With Karen Logan, we invited people to revisit familiar local ground with us, accessing together a child-like sense of delight, belief and adventure in two complementary outdoor workshops designed to harness the power of the playful imagination.
Participants were urged to bring stout shoes, an open mind and a sense of humour.
In March, I met up with Karen, whose work I admire enormously, to invite her to do a walk for the Arts Trail this year. We got talking – about the forest, creative process, play and exploration – and the idea for Play / Ground was born.
We created two outdoor workshops that complemented each other, running on consecutive Sundays.
Mine was called Curate Your Own Imagination and took the form of a tour of various hidden and forgotten sites within less than a mile of my home; I worked on the basis that the familiar is often over-looked and almost anywhere can be fascinating when considered anew.
Starting at the central meeting point of the Quaker Meeting House (where various Trail events were being held), we made a loop through the surburban woods where medieval Epping Forest meets the plains & playing fields of Wanstead and Leyton Flats, covering gound that feels like the very edge of London.
By researching off the beaten path, I found numerous sites of interest – holly groves, veteran trees, antique graffiti, a lost pond and abandoned artwork. We finished on Leyton Flats opposite the Hitchcock Hotel, where we lured a murder of crows to join us.
As we had labelled the event a “workshop”, and in an echo of local / international artist Bob Smith, I titled it Curate Your Own Imagination, offering a demo tour of my curatorial imagination. I invited participants to the kind of conversation we might have in a gallery, considering and speculating on the spaces and artefacts created by largely unknown people working with and against nature. I curated the walk as a narrative arc – from entering the smallest and least impressive space on the boundary of the forest / main road – through a succession of more impressive spaces and sights – to the hoped-for Hitchcockian finale.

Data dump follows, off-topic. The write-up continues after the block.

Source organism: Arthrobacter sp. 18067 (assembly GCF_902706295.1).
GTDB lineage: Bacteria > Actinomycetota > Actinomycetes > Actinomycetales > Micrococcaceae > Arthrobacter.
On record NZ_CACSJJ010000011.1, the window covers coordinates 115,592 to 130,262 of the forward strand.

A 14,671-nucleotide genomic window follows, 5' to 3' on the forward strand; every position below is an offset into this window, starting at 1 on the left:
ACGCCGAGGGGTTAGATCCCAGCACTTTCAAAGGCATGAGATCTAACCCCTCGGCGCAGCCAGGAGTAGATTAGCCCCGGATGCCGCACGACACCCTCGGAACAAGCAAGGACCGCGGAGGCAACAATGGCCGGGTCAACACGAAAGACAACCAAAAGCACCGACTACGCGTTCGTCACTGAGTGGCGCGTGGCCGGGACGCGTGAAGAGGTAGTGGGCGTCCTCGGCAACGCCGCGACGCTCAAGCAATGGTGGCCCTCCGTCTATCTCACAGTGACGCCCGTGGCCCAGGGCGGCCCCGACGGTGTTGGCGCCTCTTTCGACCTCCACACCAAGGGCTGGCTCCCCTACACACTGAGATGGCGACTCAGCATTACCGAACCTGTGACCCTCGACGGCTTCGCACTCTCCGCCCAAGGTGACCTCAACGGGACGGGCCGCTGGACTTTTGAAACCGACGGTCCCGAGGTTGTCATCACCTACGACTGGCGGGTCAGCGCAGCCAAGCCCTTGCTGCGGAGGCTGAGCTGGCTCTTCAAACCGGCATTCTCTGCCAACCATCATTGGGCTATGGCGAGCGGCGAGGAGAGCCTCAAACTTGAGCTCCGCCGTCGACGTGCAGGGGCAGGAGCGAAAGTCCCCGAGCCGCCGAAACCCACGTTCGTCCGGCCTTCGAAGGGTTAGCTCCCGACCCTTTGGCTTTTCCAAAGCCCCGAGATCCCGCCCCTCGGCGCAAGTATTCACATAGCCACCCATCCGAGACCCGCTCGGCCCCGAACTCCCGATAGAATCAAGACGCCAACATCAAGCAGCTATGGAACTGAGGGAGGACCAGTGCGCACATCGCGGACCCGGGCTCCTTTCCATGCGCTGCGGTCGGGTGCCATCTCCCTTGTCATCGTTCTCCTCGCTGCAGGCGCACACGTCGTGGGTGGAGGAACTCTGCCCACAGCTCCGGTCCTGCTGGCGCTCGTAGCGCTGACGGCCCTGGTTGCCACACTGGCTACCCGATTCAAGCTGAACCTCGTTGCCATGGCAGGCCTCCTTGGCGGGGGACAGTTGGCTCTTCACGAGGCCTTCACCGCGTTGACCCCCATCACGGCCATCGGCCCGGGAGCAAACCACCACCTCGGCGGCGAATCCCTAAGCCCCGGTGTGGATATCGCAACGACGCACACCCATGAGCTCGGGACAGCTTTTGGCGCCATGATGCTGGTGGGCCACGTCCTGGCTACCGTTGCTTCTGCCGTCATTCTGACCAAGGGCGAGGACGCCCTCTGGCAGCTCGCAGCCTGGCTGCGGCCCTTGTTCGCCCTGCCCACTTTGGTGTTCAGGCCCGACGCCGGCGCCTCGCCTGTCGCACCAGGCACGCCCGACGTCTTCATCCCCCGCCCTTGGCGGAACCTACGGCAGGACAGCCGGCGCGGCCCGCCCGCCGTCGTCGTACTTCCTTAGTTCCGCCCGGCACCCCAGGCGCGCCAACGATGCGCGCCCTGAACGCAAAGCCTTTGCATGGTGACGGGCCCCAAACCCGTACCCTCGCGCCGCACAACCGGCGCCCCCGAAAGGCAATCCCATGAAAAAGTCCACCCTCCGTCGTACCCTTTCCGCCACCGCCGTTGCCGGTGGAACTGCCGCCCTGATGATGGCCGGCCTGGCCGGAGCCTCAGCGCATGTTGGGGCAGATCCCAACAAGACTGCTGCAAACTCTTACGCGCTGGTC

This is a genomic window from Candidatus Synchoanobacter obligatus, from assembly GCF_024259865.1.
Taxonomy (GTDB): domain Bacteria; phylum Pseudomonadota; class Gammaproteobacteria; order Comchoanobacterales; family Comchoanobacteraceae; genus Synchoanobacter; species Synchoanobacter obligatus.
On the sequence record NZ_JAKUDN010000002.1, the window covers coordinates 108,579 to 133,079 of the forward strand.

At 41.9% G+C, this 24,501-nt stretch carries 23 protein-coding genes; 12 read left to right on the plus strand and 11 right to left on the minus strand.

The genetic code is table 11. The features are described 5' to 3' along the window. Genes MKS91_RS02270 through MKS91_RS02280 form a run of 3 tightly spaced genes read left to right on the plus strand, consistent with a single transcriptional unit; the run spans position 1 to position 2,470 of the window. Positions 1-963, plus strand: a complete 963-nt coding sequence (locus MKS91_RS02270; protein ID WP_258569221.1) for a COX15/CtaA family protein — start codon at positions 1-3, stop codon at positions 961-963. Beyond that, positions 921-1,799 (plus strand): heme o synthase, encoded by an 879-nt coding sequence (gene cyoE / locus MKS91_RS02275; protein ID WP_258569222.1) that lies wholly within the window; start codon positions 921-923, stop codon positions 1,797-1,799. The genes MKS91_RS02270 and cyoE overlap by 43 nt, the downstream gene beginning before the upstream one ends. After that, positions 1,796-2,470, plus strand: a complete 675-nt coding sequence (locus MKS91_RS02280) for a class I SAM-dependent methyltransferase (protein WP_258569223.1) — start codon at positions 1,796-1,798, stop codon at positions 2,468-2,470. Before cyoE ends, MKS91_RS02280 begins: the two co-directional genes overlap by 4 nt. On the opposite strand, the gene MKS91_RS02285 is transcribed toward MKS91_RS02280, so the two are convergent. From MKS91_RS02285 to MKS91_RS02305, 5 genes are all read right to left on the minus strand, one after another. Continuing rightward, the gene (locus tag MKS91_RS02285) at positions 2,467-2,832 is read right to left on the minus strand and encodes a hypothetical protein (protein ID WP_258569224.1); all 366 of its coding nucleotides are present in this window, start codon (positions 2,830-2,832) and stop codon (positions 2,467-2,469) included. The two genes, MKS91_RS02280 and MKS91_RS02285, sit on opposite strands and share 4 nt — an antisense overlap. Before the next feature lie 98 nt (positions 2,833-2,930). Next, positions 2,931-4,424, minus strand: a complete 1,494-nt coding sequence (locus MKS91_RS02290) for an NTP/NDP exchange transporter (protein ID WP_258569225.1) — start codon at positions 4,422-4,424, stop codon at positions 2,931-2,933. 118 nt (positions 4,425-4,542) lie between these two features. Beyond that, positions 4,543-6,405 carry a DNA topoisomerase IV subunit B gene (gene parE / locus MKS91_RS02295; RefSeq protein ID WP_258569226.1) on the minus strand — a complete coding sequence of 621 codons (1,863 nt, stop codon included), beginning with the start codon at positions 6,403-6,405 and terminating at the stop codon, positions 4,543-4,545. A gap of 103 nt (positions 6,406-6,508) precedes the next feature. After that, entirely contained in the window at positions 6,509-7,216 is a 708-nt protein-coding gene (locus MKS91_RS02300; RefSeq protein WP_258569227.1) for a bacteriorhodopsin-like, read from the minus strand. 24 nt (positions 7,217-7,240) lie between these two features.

We carried out some activities en route – a listening ritual on crossing the liminal threshold to the forest, a mapping and wishing exercise in the grandest space, and came up with some spontaneous ones as a group.
The central themes were – most obviously – exploring the local and overlooked, being local, group dynamics and collaboration, and, as a subtext, belief.
Walking the path as a temporal metaphor, we talked of the real and the imagined, considered ritual and superstition with our modern minds, entertained ideas around fear and the forestly uncanny, and finally – with some persistence – transcended the dark symbolism of the crow in a rather joyful collective experience.